Every girl contemplates their own motherhood.
At a young age, it’s forced onto us. We’re given baby dolls to care for; dream houses to fill with Barbie’s; kitchens to cook plastic meals.
We’re told to act ladylike, which means no burping, no karate kicks in our dresses, and no playing in dirt. We’re bestowed pink wardrobes at birth along with the expectation to, one day, find a good man from a good family with a good job so we can raise a good family.
As a child, I unknowingly challenged those norms. I rejected pink for blue. I adored Spider-man, so much so that I was the web slinger for Halloween for four years until I outgrew the costume. I played in mud with action figures. I watched Teenage Mutant Ninja Turtles on Saturday mornings. My parents fully embraced these tiny acts of rebellion—others, not so much. When I reached high school, family gatherings turned into interrogations about my future, but not as a professional—as a wife and mother. Truthfully, it wore on me. I was a writer. I played tennis and softball. I loved camping. I aspired to be like Jane Goodall.
“I thought I was so much more than a future wife and mother.”
As I ventured into college, I embraced my own individuality and independence, and firmly cemented myself in my identity as a feminist. I wanted to be a successful, career-oriented woman and see where life takes me. If I never ended up being a mother, so be it—at least I would be happy. And yet, I became aware of a certain sect of feminists who perplexed me: stay-at-home mothers. So I decided to research this issue further. Could this be true?
Online posts proclaim stay-at-home moms cannot align themselves with feminism. This year, a columnist, Sarrah Le Marquand, even promoted outlawing stay-at-home mothers. “Only when the tiresome and completely unfounded claim that ‘feminism is about choice’ is dead and buried (it’s not about choice, it’s about equality) will we consign restrictive gender stereotypes to history,” Marquand wrote.
The stay-at-home mothers I talked to couldn’t disagree more.
“I did this by choice,” said Ashley Basile from New Jersey about her role as a stay-at-home mom. “I wasn’t pushed into this role. When I had my first child, I wanted to devote my life to raising my children until they were adults.”
Despite Marquand’s accusation that feminism isn’t about choice—the mothers I spoke with actively chose to stay at home. “My husband and I knew we wanted to have children close in age, and daycare costs were extremely prohibitive,” said Renee Torres, a mother of two from New Jersey. “We also viewed it as a temporary situation. So, we decided we could accept the financial hardship of being a one-income family until our daughters were older.”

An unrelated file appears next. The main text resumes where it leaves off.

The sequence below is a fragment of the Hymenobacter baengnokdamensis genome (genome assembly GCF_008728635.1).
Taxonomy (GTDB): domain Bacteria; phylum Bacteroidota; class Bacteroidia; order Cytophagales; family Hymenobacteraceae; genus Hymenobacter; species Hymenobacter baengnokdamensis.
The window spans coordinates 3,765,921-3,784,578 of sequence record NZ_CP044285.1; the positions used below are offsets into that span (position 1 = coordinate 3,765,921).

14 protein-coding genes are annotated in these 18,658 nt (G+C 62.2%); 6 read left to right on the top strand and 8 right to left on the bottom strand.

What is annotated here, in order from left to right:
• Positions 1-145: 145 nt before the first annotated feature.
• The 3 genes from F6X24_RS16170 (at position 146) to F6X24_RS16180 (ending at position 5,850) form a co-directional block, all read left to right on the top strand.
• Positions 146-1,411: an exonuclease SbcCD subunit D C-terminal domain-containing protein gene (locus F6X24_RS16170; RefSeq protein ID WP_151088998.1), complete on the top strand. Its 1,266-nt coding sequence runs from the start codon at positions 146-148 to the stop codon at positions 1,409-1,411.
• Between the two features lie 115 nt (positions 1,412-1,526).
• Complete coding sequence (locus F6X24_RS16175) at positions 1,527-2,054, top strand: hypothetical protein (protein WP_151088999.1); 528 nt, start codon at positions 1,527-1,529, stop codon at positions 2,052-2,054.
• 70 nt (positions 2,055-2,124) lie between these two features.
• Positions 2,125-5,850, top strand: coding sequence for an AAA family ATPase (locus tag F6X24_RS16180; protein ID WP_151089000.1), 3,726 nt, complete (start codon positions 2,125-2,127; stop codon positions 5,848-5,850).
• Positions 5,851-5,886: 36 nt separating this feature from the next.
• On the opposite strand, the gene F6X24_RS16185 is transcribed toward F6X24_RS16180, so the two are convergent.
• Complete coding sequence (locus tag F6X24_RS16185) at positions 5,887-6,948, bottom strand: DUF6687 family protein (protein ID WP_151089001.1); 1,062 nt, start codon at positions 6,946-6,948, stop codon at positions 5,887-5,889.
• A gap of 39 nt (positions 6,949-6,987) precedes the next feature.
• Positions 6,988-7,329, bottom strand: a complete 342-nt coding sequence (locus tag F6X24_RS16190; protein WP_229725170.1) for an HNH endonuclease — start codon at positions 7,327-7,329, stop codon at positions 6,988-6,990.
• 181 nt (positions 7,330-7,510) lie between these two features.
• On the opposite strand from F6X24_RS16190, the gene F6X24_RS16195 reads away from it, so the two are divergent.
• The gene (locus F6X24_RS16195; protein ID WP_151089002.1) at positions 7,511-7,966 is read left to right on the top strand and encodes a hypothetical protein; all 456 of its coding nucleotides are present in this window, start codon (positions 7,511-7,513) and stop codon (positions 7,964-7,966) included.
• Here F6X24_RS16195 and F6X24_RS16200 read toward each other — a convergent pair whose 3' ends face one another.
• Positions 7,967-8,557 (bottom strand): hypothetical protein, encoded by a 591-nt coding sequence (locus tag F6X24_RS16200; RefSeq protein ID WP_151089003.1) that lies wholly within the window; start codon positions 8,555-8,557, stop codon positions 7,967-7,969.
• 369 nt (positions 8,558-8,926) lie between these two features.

With a rise in child care costs, many mothers are more inclined to raise their children at home. Still, it isn’t the sole reason—they enjoy raising their children. Despite this, they don’t see their household role conflicting with their self-proclaimed identities as feminists.
“Feminism is all about choice,” Torres continued. “It should empower us and enable women everywhere to choose how their life is defined. There’s no script to follow to be a ‘real’ feminist.”
Deena O’Neill, a mother of two from Pennsylvania, also shares this sentiment.
“I wasn’t in a career I loved and my paycheck would’ve paid for daycare,” O’Neill said. “It didn’t make sense to continue that way. I may not bring in money, but I run an entire household!”
As I learned more about their hectic lives, it dawned on me that they were correct; although they’re fitting into what some consider a conventional gender role, it doesn’t exclude them from feminism. By definition, feminism is “the advocacy of women’s rights on the basis of the equality of the sexes.”
One of the mothers advocates for those rights while caring for their children at home! “I want people to embrace compassion and care for each other,” Basile said about her passion for political issues. “I’ve called my representatives. I support the Women’s March; any woman who doesn’t support it is misinformed or misguided. Feminism includes equality for all women, not just white, suburban, soccer moms; it includes women of color, LGBTQ+ women, Muslim women—women from all walks of life.”
Torres also takes part in political activism for women’s rights. Along with Basile, she’s part of online activism groups and contacts her representatives as well. O’Neill stays involved in her community by attending township council meetings, school board meetings, and informing locals about the dangers of a pipeline expected to be constructed near their homes. These women stay active; they stay engaged; they use their time wisely to raise their children while remaining vocal and aware of today’s issues.
Soon, it became abundantly clear that the stay-at-home mom label is riddled with unfair stigmas and false assumptions. “The only misconception I’ve experienced frequently is that I do nothing all day,” Torres commented. “While I may not go to a paid job, I definitely stay busy with volunteer work.” As I discovered through my talks with Basile, Torres, and O’Neill, the whole goal of feminism is not only equality for all, but also having the choice to pursue what kind of life one wants. If a woman doesn’t wish to be married, so be it. If a woman enjoys staying at home, so be it.
Excluding women based on employment status, race, sexual orientation, religion, or any other label is wholly against feminism.
“Little girls shouldn’t grow up questioning themselves,” Basile remarked. Gender roles are too ingrained in our society. If a woman works in a male-dominated field, her professional ability shouldn’t be questioned. “A woman who doesn’t support feminism doesn’t understand what it means. So, why wouldn’t you choose to be a mother and a feminist?” I’d love to hear your stories!